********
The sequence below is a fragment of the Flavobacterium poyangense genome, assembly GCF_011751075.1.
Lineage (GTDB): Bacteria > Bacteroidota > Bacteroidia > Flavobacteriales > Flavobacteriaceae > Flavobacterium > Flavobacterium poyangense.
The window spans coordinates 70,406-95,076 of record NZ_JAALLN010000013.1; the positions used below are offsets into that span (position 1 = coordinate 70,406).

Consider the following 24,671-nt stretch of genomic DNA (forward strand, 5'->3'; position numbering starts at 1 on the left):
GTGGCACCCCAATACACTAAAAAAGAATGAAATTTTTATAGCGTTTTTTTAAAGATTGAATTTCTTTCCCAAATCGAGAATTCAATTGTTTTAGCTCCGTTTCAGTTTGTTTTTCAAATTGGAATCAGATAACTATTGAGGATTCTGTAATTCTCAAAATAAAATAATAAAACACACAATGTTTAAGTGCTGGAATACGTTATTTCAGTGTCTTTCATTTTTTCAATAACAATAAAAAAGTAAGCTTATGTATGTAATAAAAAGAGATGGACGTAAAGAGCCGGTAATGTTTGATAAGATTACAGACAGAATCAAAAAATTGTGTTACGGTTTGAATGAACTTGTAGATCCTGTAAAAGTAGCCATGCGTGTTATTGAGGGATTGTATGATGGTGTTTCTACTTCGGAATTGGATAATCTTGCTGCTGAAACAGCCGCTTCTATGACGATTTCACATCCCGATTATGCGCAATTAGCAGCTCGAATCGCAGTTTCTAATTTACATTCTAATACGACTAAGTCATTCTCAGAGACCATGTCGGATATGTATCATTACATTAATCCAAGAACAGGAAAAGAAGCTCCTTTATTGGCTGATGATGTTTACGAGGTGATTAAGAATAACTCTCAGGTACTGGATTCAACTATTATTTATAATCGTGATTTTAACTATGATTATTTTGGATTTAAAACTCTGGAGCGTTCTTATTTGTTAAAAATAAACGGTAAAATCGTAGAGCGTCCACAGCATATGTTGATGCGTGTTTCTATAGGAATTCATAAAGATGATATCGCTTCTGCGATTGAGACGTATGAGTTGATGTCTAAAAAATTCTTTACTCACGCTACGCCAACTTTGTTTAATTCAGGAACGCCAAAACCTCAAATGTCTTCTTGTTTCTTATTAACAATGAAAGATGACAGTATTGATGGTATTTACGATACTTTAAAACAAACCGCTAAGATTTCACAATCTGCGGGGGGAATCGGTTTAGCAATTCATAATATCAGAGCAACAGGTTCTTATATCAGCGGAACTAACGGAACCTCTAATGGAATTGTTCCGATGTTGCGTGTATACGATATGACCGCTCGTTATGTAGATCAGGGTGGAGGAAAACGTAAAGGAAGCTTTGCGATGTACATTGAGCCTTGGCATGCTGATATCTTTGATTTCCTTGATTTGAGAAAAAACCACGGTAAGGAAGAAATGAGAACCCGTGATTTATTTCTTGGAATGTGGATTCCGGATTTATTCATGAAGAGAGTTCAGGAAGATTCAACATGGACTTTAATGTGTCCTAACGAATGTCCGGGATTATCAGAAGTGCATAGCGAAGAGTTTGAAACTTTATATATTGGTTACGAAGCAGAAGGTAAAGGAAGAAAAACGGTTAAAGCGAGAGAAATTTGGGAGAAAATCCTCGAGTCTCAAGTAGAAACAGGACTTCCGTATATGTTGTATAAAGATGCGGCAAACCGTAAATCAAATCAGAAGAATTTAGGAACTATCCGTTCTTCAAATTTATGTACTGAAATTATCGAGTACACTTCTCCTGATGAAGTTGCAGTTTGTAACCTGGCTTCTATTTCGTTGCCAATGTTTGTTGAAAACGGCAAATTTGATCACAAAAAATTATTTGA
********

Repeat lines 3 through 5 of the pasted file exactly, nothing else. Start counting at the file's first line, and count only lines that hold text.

The window spans coordinates 70,406-95,076 of record NZ_JAALLN010000013.1; the positions used below are offsets into that span (position 1 = coordinate 70,406).

Consider the following 24,671-nt stretch of genomic DNA (forward strand, 5'->3'; position numbering starts at 1 on the left):
GTGGCACCCCAATACACTAAAAAAGAATGAAATTTTTATAGCGTTTTTTTAAAGATTGAATTTCTTTCCCAAATCGAGAATTCAATTGTTTTAGCTCCGTTTCAGTTTGTTTTTCAAATTGGAATCAGATAACTATTGAGGATTCTGTAATTCTCAAAATAAAATAATAAAACACACAATGTTTAAGTGCTGGAATACGTTATTTCAGTGTCTTTCATTTTTTCAATAACAATAAAAAAGTAAGCTTATGTATGTAATAAAAAGAGATGGACGTAAAGAGCCGGTAATGTTTGATAAGATTACAGACAGAATCAAAAAATTGTGTTACGGTTTGAATGAACTTGTAGATCCTGTAAAAGTAGCCATGCGTGTTATTGAGGGATTGTATGATGGTGTTTCTACTTCGGAATTGGATAATCTTGCTGCTGAAACAGCCGCTTCTATGACGATTTCACATCCCGATTATGCGCAATTAGCAGCTCGAATCGCAGTTTCTAATTTACATTCTAATACGACTAAGTCATTCTCAGAGACCATGTCGGATATGTATCATTACATTAATCCAAGAACAGGAAAAGAAGCTCCTTTATTGGCTGATGATGTTTACGAGGTGATTAAGAATAACTCTCAGGTACTGGATTCAACTATTATTTATAATCGTGATTTTAACTATGATTATTTTGGATTTAAAACTCTGGAGCGTTCTTATTTGTTAAAAATAAACGGTAAAATCGTAGAGCGTCCACAGCATATGTTGATGCGTGTTTCTATAGGAATTCATAAAGATGATATCGCTTCTGCGATTGAGACGTATGAGTTGATGTCTAAAAAATTCTTTACTCACGCTACGCCAACTTTGTTTAATTCAGGAACGCCAAAACCTCAAATGTCTTCTTGTTTCTTATTAACAATGAAAGATGACAGTATTGATGGTATTTACGATACTTTAAAACAAACCGCTAAGATTTCACAATCTGCGGGGGGAATCGGTTTAGCAATTCATAATATCAGAGCAACAGGTTCTTATATCAGCGGAACTAACGGAACCTCTAATGGAATTGTTCCGATGTTGCGTGTATACGATATGACCGCTCGTTATGTAGATCAGGGTGGAGGAAAACGTAAAGGAAGCTTTGCGATGTACATTGAGCCTTGGCATGCTGATATCTTTGATTTCCTTGATTTGAGAAAAAACCACGGTAAGGAAGAAATGAGAACCCGTGATTTATTTCTTGGAATGTGGATTCCGGATTTATTCATGAAGAGAGTTCAGGAAGATTCAACATGGACTTTAATGTGTCCTAACGAATGTCCGGGATTATCAGAAGTGCATAGCGAAGAGTTTGAAACTTTATATATTGGTTACGAAGCAGAAGGTAAAGGAAGAAAAACGGTTAAAGCGAGAGAAATTTGGGAGAAAATCCTCGAGTCTCAAGTAGAAACAGGACTTCCGTATATGTTGTATAAAGATGCGGCAAACCGTAAATCAAATCAGAAGAATTTAGGAACTATCCGTTCTTCAAATTTATGTACTGAAATTATCGAGTACACTTCTCCTGATGAAGTTGCAGTTTGTAACCTGGCTTCTATTTCGTTGCCAATGTTTGTTGAAAACGGCAAATTTGATCACAAAAAATTATTTGA